Justice Joseph Story and the Rise of the Supreme Court

By Gerald T. Dunne | Go to book overview
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CHAPTER XXI
The Turn of the Tide

ELECTIONS, BANKRUPTS, AND REPORTERS

The glorious year which could be roughly measured from the accession of the John Quincy Adams Administration to the golden anniversary of American independence, and which included a consequence of signal successes both on and off the bench, came to an abrupt close as the off-year elections of 1826 returned an anti-Adams Congress and cast the long shadow of Andrew Jackson across the land. "There is," wrote the President, "a decided majority of both houses of Congress in opposition to the Administration -- a state of things which has never before occurred under the Government of the United States."1 And this event was closely followed by another event which had never before occurred under the government of the United States: Chief Justice Marshall was overridden by his own Court on a constitutional question.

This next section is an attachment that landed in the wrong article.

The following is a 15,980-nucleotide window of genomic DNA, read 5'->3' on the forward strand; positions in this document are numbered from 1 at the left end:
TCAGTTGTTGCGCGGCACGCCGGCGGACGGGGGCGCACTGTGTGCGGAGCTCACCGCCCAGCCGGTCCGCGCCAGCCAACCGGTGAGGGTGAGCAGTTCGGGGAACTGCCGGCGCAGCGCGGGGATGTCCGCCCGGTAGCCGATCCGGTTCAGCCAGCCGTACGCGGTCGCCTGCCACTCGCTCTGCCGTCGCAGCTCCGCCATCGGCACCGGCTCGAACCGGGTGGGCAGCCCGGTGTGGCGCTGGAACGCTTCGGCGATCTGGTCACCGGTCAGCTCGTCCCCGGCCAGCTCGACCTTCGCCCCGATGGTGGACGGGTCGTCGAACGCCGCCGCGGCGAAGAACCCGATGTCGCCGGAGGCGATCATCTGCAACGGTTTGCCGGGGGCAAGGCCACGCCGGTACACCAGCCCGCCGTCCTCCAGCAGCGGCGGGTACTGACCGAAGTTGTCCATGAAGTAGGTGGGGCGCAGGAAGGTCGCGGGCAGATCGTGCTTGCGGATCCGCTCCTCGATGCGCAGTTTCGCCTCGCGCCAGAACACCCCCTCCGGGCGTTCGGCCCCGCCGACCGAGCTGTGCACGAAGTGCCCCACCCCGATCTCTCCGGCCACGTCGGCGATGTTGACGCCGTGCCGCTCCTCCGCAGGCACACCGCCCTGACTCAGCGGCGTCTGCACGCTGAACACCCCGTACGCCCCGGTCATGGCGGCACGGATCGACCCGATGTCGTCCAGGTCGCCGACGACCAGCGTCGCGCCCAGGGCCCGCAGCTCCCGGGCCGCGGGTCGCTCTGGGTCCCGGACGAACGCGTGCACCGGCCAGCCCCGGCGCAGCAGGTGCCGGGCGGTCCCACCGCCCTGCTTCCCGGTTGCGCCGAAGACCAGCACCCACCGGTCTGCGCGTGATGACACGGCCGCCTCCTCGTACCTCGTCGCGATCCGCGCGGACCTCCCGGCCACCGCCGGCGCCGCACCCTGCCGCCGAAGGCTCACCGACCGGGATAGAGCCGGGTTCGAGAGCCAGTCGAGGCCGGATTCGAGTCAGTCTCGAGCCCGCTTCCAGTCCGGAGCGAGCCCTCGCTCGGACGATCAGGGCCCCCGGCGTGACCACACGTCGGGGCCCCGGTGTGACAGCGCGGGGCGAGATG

The occasion was the long-drawn-out insolvency case Ogden v. Saunders,2 wherein the hour of decision had been fixed by two seemingly unrelated events. One was the appointment of District Judge Robert Trimble to what was becoming the Kentucky

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1
J. Q. Adams, Memoirs, VII, 367.
2
12 WHEATON 213 ( 1827).

-260-

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